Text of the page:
You know the saying give a man a fish and you feed him for a day; teach a man to fish and you feed him for a lifetime,” says Apurva. “We take it a step further, we find people who will buy the fish.”
The means to facilitate this transaction is No Nasties, a homegrown label that seeks to emancipate the country’s cotton farmers through ethical fashion.
Before sustainable became the new black, No Nasties was one of the first prominent labels to introduce Indian consumers to organic, fair-trade clothing.
Now a 6-year-old label, No Nasties is helmed by Apurva, a techie-turned-entrepreneur, and designer Shweta Deliwala who is also his wife. “We used to live in New York when I first read about suicides among cotton farmers,” says Apurva. Stunned at the staggering figures, Apurva and Shweta began to research further, meeting farmers and visiting factories.
The couple’s desire to contribute to the welfare of farmers gradually led to No Nasties, as Apurva left behind a lucrative career in technology to pursue the venture full-time.
“When we initially started, there was nobody doing anything of this sort. As we met people, we realised the need to start a consumer movement for ethical fashion, which supports the farming community. Farmers know sustainable methods, but there wasn’t enough demand or awareness among consumers. We wanted India to support the farmers,” says Apurva.
With a fair-trade certification from UK, No Nasties began as an organic T-shirt brand, gradually expanding to more apparel segments over the years.
In promoting organic, fair-trade clothing, the label aims to direct fashion towards the emancipation of the farming community.
The No Nasties team works with two organisations — a factory in Kolkata and Chetna Organic, an organic farmers’ cooperative based in Hyderabad. Following fair-trade practices, the farmers receive a premium for their products. “The profits are poured into community development projects — in one village, the farmers used the money to get computers and hired professionals to teach computer skills to their children,” says Apurva.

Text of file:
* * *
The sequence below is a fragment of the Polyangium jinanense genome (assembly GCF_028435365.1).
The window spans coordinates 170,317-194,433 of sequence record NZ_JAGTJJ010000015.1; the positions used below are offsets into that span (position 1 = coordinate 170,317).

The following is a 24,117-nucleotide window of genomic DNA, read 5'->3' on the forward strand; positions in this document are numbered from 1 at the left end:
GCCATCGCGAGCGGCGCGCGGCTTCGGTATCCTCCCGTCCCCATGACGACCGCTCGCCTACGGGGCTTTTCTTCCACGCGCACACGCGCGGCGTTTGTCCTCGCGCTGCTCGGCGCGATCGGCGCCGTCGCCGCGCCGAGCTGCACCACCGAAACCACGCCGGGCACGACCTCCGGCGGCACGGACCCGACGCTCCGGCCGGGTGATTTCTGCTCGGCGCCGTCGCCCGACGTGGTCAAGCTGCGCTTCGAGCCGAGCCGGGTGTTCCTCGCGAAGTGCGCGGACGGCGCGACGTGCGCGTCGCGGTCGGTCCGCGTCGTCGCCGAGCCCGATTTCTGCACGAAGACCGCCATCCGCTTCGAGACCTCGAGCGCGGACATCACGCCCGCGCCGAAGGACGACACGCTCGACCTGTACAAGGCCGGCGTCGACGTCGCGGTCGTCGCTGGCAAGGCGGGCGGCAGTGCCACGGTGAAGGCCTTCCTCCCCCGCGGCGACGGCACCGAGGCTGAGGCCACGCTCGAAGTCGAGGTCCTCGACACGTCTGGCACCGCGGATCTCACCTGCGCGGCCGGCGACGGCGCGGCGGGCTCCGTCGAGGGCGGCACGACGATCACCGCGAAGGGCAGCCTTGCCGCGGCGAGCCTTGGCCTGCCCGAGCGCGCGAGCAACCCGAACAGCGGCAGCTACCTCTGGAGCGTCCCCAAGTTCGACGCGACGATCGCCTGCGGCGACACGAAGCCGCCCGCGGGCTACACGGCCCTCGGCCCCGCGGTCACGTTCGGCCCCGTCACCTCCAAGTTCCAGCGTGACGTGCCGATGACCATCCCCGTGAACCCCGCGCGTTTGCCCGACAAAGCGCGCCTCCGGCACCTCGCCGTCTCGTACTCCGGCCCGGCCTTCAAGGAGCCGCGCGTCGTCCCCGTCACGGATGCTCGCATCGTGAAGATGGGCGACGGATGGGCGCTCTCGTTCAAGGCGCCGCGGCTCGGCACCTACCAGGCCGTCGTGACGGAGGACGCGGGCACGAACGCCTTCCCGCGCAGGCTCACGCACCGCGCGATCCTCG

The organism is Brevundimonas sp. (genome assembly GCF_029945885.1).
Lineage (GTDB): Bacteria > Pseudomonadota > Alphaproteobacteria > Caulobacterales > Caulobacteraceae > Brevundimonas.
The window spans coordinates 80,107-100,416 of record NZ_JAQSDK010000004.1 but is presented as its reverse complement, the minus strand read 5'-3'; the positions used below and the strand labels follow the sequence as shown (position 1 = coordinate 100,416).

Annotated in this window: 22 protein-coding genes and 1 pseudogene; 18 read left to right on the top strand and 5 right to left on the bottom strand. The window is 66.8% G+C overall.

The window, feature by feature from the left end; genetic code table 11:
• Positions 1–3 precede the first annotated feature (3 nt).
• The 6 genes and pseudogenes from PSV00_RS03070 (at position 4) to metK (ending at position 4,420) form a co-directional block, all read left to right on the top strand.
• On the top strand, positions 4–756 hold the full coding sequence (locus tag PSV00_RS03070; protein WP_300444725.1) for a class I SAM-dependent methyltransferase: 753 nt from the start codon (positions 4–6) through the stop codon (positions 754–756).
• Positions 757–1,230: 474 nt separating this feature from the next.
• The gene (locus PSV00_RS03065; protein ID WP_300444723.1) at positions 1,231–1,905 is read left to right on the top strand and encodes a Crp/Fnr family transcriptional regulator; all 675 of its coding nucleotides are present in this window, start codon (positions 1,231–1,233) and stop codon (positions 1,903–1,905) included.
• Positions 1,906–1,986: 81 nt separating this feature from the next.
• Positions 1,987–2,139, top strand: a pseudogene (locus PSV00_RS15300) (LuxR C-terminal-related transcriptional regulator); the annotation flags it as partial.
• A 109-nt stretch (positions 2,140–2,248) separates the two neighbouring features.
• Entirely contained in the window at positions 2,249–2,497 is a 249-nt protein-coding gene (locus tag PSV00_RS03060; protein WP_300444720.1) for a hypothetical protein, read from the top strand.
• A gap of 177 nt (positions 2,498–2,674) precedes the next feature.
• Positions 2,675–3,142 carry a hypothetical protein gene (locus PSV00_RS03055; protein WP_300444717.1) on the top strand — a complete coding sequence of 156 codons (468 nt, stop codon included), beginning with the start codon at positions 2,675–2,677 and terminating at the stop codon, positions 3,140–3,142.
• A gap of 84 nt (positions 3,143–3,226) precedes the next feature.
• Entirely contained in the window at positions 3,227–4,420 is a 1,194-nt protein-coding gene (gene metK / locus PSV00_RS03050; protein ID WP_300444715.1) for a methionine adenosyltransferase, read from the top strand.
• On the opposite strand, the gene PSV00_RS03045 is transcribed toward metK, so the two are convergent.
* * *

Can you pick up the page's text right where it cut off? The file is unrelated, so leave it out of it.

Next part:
Being organic, the cotton used is free of genetic modification and pesticides. The simplified supply chain is also deliberate — the small scale of operations also contributes in keeping the label’s carbon print at a minimum.
No Nasties currently offers a mix of casual clothes for men and women. The label is also expanding to include kidswear as well as accessories like organic denim bags.
The brand philosophy is simple: minimalist (no nasty) clothing to make a difference in society. According to Apurva, the challenge isn’t to make people aware of sustainability, but rather why it is necessary and how it impacts them. “What’s needed is not guilt,” he says. “We want to encourage people to make a positive difference and join a movement for change.”
As the brand grows, it is now expanding its scope with a new community development initiative — Once Upon a Doug.
Doug is derived from the Marathi word dhug, which means clouds, an integral part of the lives of farmers (and bear an uncanny resemblance to cotton blossoms). Currently running a pilot project in Wardha, Maharashtra, the initiative promotes create cloud-shaped accessories — named Doug — handmade by women farmers using recycled fabrics.
“Symbols are powerful,” says Apurva ,citing the yellow Livestrong bands as example. “Clouds are a symbol for the community, and we use to provide women farmers with a secondary source of income. The sales proceeds are paid back to the community for various initiatives, from agricultural research to fencing the farms.”
Any brand or organisation can take up the Doug project, and Apurva aims to take the movement worldwide.
Having felt the lack of resources and information when they started, the No Nasties team also supports emerging brands and designers interested in starting an organic or fair-trade initiative.
With No Nasties, Apurva and Shweta are campaigning for change through clothing, for people to embrace fashion that makes a difference. The company shifted base to Goa recently, and hopes to maintain a niche, thoughtful approach to their work. As Apurva puts it, “We want to be a happy and purposeful business.”
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